Roderick Murchison

Roderick Murchison

Roderick Murchison

Birth : (1792-02-22)22 February 1792 Tarradale House,Muir of Ord,Ross-shire, UK

Death : 22 October 1871(1871-10-22)(aged 79) London, UK

Personal Information

Name Roderick Murchison
Birth (1792-02-22)22 February 1792 Tarradale House,Muir of Ord,Ross-shire, UK
Birth Place Tarradale House,Muir of Ord,Ross-shire, UK
Death (1871-10-22)(aged 79) London, UK
Died At London, UK
Nationality Scottish
Fields Geology
Famous Research Siluriansystem Devoniansystem Permiansystem

Word Cloud

Events Occured in Scienctist Life


Sir Roderick Impey Murchison, 1st Baronet, (22 February 1792 – 22 October 1871) was a Scottish geologist who first described and investigated the Silurian system.


His wealthy father died in 1796, when Roderick was four years old, and he was sent to Durham School three years later, and then the Royal Military College, Great Marlow to be trained for the army.


In 1808 he landed with Wellesley in Portugal, and was present at the actions of Roliça and Vimeiro in the Peninsular War as an ensign in the 36th Regt of Foot.


They then settled in Barnard Castle, County Durham, England in 1818 where Murchison made the acquaintance of Sir Humphry Davy.


Exploring with his wife, Murchison studied the geology of the south of England, devoting special attention to the rocks of the north-west of Sussex and the adjoining parts of Hampshire and Surrey, on which, aided by Fitton, he wrote his first scientific paper, read to the Geological Society of London in 1825.


In 1831 he went to the England–Wales border, to attempt to discover whether the greywacke rocks underlying the Old Red Sandstone could be grouped into a definite order of succession.


English naturalist, geologist, and palaeontologist, John William Salter assisted Murchison in his work on Siluria (1854 and later editions).


The publication of this monograph in 1845 completes the first and most active half of Murchison's scientific career.


He was elected a Foreign Honorary Member of the American Academy of Arts and Sciences in 1840.In 1846 he was knighted, and in the same year he presided over the meeting of the British Association at Southampton.


During the later years of his life a large part of his time was devoted to the affairs of the Royal Geographical Society, of which he was in 1830 one of the founders, and he was president 1843–1845, 1851–1853, 1856–1859 and 1862–1871.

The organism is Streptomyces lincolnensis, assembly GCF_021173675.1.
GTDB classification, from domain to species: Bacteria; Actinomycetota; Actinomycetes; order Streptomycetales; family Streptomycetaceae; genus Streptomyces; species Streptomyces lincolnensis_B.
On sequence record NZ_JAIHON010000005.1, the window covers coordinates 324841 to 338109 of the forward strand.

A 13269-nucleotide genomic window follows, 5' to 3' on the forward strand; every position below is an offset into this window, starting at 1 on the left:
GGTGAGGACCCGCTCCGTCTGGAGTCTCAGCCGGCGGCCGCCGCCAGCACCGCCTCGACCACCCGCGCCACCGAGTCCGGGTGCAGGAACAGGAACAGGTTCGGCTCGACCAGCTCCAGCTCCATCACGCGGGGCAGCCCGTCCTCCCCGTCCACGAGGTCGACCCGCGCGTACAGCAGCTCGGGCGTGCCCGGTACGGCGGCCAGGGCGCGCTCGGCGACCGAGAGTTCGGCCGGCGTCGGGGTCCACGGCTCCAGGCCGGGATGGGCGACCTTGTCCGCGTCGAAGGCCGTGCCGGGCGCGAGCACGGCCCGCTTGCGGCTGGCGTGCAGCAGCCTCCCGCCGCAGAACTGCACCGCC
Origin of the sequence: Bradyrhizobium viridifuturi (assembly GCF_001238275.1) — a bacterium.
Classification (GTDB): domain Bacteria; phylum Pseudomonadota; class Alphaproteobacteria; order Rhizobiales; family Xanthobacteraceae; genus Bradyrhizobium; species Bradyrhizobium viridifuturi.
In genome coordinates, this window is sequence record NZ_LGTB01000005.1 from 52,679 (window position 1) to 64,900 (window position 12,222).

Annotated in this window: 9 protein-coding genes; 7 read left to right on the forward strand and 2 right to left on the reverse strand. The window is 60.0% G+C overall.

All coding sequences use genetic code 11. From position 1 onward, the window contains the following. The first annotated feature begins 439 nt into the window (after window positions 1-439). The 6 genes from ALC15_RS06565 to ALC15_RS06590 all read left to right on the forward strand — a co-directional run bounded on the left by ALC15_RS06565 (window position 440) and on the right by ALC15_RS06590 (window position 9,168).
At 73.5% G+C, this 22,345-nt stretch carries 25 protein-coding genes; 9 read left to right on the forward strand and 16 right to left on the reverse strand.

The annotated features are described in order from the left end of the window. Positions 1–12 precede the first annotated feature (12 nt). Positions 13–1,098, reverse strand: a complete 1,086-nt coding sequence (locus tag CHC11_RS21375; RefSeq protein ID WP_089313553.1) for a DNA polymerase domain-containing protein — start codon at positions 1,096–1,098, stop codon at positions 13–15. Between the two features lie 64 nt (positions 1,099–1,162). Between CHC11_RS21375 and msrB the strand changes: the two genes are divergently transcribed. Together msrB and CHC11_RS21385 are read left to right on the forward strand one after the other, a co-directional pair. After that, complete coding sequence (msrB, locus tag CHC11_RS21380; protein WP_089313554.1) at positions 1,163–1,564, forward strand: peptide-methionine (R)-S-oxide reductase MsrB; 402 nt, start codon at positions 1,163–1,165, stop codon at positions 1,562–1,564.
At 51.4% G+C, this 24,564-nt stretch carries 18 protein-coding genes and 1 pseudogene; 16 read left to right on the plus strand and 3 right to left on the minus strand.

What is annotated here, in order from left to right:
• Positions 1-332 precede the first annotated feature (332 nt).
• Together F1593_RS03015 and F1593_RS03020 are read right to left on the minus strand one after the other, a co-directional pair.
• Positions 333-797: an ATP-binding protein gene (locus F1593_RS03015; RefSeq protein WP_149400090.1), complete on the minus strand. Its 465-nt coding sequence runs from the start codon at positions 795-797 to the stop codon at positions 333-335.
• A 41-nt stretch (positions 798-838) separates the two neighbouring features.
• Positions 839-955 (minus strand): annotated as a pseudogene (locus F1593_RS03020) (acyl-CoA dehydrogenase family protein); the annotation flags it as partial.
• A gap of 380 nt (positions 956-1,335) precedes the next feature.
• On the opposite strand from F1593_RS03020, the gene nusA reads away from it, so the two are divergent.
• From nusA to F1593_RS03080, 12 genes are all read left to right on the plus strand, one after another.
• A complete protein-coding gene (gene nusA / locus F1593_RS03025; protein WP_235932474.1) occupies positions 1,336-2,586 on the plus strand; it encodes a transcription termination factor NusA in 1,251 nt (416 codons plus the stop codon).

He served on the Royal Commission on the British Museum (1847–49).Murchison also announced the Permian system to geology in 1841, based on explorations in Perm Krai undertaken with Édouard de Verneuil.


James Nicol recognised the fallacy in the Murchison's extant theory and propounded his own ideas, in the 1880s these were superseded by the correct theory of Charles Lapworth, which was corroborated by Benjamin Peach and John Horne.


In 1855 Murchison was appointed director-general of the British Geological Survey and director of the Royal School of Mines and the Museum of Practical Geology in Jermyn Street, London, in succession to Sir Henry De la Beche, who had been the first to hold these offices.


Official routine now occupied much of his time, but he found opportunity for the Highland researches just alluded to, and also for preparing successive editions of his work Siluria (1854, ed. 5, 1872), which was meant to present the main features of the original Silurian System together with a digest of subsequent discoveries, particularly of those that showed the extension of the Silurian classification into other countries.


In 1845, whilst visiting Carclew in Cornwall, he met several Cornish miners who were going to Australia.


In 1857, Murchison was elected a member of the American Antiquarian Society.


In 1863, he was made a KCB, and three years later was created a baronet.


In 1855, he was elected a foreign member of the Royal Swedish Academy of Sciences and in 1871 awarded the Founder's Gold Medal of the Royal Geological Society.


Murchison died in 1871, and is buried in Brompton Cemetery, London, near the north end of the arcade on the west side of the central path.


When he returned to the area in 1849 he was greeted by 15,000 locals who declared him the'King of Siluria'.


A memorial tablet of Murchison was installed on 3 November 2005, in front of School #9 in Perm in Russia.


In 2009, the Ural-Scottish Society erected a memorial to Murchison on the banks of the Chusovaya River.